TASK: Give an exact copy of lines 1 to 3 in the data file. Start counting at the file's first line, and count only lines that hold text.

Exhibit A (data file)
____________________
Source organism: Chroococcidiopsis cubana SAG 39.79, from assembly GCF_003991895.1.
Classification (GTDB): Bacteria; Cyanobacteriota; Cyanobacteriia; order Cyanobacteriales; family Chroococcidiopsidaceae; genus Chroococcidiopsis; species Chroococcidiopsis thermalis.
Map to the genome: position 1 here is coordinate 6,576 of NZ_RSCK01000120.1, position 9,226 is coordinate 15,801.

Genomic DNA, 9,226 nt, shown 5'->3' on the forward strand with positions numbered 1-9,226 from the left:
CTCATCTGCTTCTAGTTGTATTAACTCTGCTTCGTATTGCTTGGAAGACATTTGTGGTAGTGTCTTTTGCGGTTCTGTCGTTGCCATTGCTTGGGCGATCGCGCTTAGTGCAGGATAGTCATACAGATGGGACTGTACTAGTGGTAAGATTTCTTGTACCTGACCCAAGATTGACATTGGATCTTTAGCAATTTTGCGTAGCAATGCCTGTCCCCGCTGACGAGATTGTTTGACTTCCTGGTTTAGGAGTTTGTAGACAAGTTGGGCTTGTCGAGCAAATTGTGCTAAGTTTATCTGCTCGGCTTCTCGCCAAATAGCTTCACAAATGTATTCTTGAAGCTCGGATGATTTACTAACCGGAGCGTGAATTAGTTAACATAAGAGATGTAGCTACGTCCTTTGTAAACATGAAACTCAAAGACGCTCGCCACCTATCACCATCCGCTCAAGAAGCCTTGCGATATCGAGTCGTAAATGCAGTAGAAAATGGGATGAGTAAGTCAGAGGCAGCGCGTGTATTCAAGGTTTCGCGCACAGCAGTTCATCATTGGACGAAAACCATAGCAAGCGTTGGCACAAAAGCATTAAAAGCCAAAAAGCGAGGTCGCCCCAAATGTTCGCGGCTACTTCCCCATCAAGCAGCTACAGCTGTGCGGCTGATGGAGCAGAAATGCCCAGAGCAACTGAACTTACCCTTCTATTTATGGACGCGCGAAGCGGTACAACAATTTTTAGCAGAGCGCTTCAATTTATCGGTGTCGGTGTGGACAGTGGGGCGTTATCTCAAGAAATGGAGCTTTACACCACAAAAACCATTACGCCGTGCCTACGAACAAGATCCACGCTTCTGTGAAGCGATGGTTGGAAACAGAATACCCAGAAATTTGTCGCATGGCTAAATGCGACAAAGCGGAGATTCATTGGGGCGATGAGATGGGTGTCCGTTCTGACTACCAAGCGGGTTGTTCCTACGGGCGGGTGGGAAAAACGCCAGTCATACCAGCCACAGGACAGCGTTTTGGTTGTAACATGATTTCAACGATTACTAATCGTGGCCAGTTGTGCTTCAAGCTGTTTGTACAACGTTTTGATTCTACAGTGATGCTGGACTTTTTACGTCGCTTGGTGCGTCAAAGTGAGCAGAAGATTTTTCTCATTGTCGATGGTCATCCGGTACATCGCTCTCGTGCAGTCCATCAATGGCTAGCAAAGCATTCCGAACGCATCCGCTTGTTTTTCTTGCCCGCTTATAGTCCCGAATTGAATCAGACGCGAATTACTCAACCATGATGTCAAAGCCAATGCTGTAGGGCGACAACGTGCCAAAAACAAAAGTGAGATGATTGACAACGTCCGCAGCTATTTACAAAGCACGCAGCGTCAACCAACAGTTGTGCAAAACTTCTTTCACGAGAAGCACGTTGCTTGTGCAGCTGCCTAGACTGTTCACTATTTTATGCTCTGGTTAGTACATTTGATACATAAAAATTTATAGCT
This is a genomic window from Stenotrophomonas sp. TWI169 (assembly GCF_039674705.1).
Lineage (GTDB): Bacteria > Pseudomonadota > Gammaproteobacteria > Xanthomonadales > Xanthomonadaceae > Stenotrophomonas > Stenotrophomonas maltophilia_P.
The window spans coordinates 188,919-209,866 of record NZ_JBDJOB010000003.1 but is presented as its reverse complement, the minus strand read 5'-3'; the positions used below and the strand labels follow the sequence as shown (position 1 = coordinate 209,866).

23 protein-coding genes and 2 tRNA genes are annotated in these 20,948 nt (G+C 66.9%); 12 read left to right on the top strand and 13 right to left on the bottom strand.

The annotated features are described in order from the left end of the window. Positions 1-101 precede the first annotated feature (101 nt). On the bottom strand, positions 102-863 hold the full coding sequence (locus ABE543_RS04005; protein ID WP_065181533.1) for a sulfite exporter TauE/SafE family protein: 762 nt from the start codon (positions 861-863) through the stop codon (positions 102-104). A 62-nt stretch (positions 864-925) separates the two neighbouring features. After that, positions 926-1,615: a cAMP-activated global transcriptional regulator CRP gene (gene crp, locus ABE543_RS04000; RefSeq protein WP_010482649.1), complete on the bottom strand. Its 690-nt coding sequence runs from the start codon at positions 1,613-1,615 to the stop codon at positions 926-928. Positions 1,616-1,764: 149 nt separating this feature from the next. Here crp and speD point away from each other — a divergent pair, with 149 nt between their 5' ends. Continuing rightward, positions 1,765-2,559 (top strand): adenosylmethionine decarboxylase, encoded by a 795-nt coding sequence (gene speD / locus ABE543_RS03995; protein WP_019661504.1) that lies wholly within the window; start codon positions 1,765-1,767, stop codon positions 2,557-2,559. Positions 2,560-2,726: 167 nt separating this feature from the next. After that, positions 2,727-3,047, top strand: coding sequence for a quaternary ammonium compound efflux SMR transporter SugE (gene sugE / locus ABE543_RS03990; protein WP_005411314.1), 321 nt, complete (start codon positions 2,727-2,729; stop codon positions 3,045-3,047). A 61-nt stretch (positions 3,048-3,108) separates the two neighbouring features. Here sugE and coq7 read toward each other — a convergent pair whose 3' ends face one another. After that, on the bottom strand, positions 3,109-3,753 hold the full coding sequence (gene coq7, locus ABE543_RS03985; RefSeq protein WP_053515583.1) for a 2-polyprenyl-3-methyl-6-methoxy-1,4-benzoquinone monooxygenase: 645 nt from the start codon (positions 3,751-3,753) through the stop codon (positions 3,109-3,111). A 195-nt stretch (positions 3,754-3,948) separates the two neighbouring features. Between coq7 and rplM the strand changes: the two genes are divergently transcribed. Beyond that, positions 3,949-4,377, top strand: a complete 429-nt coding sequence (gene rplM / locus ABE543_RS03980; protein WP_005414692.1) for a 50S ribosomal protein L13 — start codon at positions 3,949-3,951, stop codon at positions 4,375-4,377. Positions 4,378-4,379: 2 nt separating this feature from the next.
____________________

Source organism: Chroococcidiopsis cubana SAG 39.79, from assembly GCF_003991895.1.
Classification (GTDB): Bacteria; Cyanobacteriota; Cyanobacteriia; order Cyanobacteriales; family Chroococcidiopsidaceae; genus Chroococcidiopsis; species Chroococcidiopsis thermalis.
Map to the genome: position 1 here is coordinate 6,576 of NZ_RSCK01000120.1, position 9,226 is coordinate 15,801.